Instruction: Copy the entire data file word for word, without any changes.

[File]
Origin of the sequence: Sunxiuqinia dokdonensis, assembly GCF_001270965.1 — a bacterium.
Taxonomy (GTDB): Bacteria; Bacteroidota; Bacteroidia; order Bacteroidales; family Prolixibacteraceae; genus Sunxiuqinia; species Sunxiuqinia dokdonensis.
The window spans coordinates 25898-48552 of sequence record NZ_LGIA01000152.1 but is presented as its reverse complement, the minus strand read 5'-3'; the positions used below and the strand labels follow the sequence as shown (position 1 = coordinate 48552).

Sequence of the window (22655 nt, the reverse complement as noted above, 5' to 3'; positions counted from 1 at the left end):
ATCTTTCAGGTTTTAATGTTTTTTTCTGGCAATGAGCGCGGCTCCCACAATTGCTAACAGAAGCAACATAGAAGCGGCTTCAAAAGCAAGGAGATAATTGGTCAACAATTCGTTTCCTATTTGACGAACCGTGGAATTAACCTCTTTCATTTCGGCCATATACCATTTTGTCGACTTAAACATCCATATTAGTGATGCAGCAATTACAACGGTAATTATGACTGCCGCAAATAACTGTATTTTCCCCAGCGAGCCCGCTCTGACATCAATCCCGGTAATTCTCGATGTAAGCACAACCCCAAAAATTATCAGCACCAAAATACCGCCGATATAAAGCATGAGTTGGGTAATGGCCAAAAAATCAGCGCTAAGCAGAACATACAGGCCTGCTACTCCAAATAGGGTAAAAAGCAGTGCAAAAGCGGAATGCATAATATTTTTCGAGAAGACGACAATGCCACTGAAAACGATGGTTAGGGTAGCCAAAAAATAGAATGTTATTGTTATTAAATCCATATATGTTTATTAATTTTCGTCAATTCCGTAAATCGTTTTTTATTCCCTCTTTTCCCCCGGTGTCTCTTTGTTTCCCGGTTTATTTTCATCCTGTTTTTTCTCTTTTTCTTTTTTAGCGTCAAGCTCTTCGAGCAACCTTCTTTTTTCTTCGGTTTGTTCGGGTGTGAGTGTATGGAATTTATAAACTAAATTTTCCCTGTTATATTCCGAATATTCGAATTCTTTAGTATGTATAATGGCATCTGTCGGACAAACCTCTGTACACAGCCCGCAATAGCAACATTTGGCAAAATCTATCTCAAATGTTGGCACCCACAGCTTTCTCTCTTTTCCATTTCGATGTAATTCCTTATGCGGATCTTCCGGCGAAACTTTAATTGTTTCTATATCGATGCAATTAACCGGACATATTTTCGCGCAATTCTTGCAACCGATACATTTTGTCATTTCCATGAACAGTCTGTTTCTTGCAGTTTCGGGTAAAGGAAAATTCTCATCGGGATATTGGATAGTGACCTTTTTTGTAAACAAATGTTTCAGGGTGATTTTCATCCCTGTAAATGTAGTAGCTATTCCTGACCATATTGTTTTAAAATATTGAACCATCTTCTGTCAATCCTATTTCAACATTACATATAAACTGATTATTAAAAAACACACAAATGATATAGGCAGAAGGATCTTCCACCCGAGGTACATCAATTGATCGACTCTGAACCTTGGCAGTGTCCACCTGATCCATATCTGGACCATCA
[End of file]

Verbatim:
Origin of the sequence: Sunxiuqinia dokdonensis, assembly GCF_001270965.1 — a bacterium.
Taxonomy (GTDB): Bacteria; Bacteroidota; Bacteroidia; order Bacteroidales; family Prolixibacteraceae; genus Sunxiuqinia; species Sunxiuqinia dokdonensis.
The window spans coordinates 25898-48552 of sequence record NZ_LGIA01000152.1 but is presented as its reverse complement, the minus strand read 5'-3'; the positions used below and the strand labels follow the sequence as shown (position 1 = coordinate 48552).

Sequence of the window (22655 nt, the reverse complement as noted above, 5' to 3'; positions counted from 1 at the left end):
ATCTTTCAGGTTTTAATGTTTTTTTCTGGCAATGAGCGCGGCTCCCACAATTGCTAACAGAAGCAACATAGAAGCGGCTTCAAAAGCAAGGAGATAATTGGTCAACAATTCGTTTCCTATTTGACGAACCGTGGAATTAACCTCTTTCATTTCGGCCATATACCATTTTGTCGACTTAAACATCCATATTAGTGATGCAGCAATTACAACGGTAATTATGACTGCCGCAAATAACTGTATTTTCCCCAGCGAGCCCGCTCTGACATCAATCCCGGTAATTCTCGATGTAAGCACAACCCCAAAAATTATCAGCACCAAAATACCGCCGATATAAAGCATGAGTTGGGTAATGGCCAAAAAATCAGCGCTAAGCAGAACATACAGGCCTGCTACTCCAAATAGGGTAAAAAGCAGTGCAAAAGCGGAATGCATAATATTTTTCGAGAAGACGACAATGCCACTGAAAACGATGGTTAGGGTAGCCAAAAAATAGAATGTTATTGTTATTAAATCCATATATGTTTATTAATTTTCGTCAATTCCGTAAATCGTTTTTTATTCCCTCTTTTCCCCCGGTGTCTCTTTGTTTCCCGGTTTATTTTCATCCTGTTTTTTCTCTTTTTCTTTTTTAGCGTCAAGCTCTTCGAGCAACCTTCTTTTTTCTTCGGTTTGTTCGGGTGTGAGTGTATGGAATTTATAAACTAAATTTTCCCTGTTATATTCCGAATATTCGAATTCTTTAGTATGTATAATGGCATCTGTCGGACAAACCTCTGTACACAGCCCGCAATAGCAACATTTGGCAAAATCTATCTCAAATGTTGGCACCCACAGCTTTCTCTCTTTTCCATTTCGATGTAATTCCTTATGCGGATCTTCCGGCGAAACTTTAATTGTTTCTATATCGATGCAATTAACCGGACATATTTTCGCGCAATTCTTGCAACCGATACATTTTGTCATTTCCATGAACAGTCTGTTTCTTGCAGTTTCGGGTAAAGGAAAATTCTCATCGGGATATTGGATAGTGACCTTTTTTGTAAACAAATGTTTCAGGGTGATTTTCATCCCTGTAAATGTAGTAGCTATTCCTGACCATATTGTTTTAAAATATTGAACCATCTTCTGTCAATCCTATTTCAACATTACATATAAACTGATTATTAAAAAACACACAAATGATATAGGCAGAAGGATCTTCCACCCGAGGTACATCAATTGATCGACTCTGAACCTTGGCAGTGTCCACCTGATCCATATCTGGACCATCA